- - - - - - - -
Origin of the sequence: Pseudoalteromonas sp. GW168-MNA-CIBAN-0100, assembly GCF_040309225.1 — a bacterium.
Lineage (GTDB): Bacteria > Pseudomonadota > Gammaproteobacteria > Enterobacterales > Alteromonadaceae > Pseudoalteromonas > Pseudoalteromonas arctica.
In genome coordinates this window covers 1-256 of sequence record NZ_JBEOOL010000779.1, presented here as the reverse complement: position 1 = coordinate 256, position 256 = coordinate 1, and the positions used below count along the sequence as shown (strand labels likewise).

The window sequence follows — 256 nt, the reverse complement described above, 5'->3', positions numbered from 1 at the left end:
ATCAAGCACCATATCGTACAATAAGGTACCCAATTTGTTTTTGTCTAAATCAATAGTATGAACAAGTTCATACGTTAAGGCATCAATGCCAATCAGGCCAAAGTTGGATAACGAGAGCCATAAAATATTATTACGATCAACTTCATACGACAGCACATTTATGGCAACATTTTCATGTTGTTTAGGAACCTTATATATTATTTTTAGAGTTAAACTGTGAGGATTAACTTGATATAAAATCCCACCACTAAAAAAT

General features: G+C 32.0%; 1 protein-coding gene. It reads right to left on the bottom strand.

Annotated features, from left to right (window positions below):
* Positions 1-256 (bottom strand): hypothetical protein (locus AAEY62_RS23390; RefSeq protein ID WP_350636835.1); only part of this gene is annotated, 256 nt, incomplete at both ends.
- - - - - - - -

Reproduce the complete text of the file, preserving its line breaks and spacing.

Origin of the sequence: Pseudoalteromonas sp. GW168-MNA-CIBAN-0100, assembly GCF_040309225.1 — a bacterium.
Lineage (GTDB): Bacteria > Pseudomonadota > Gammaproteobacteria > Enterobacterales > Alteromonadaceae > Pseudoalteromonas > Pseudoalteromonas arctica.
In genome coordinates this window covers 1-256 of sequence record NZ_JBEOOL010000779.1, presented here as the reverse complement: position 1 = coordinate 256, position 256 = coordinate 1, and the positions used below count along the sequence as shown (strand labels likewise).

The window sequence follows — 256 nt, the reverse complement described above, 5'->3', positions numbered from 1 at the left end:
ATCAAGCACCATATCGTACAATAAGGTACCCAATTTGTTTTTGTCTAAATCAATAGTATGAACAAGTTCATACGTTAAGGCATCAATGCCAATCAGGCCAAAGTTGGATAACGAGAGCCATAAAATATTATTACGATCAACTTCATACGACAGCACATTTATGGCAACATTTTCATGTTGTTTAGGAACCTTATATATTATTTTTAGAGTTAAACTGTGAGGATTAACTTGATATAAAATCCCACCACTAAAAAAT

General features: G+C 32.0%; 1 protein-coding gene. It reads right to left on the bottom strand.

Annotated features, from left to right (window positions below):
* Positions 1-256 (bottom strand): hypothetical protein (locus AAEY62_RS23390; RefSeq protein ID WP_350636835.1); only part of this gene is annotated, 256 nt, incomplete at both ends.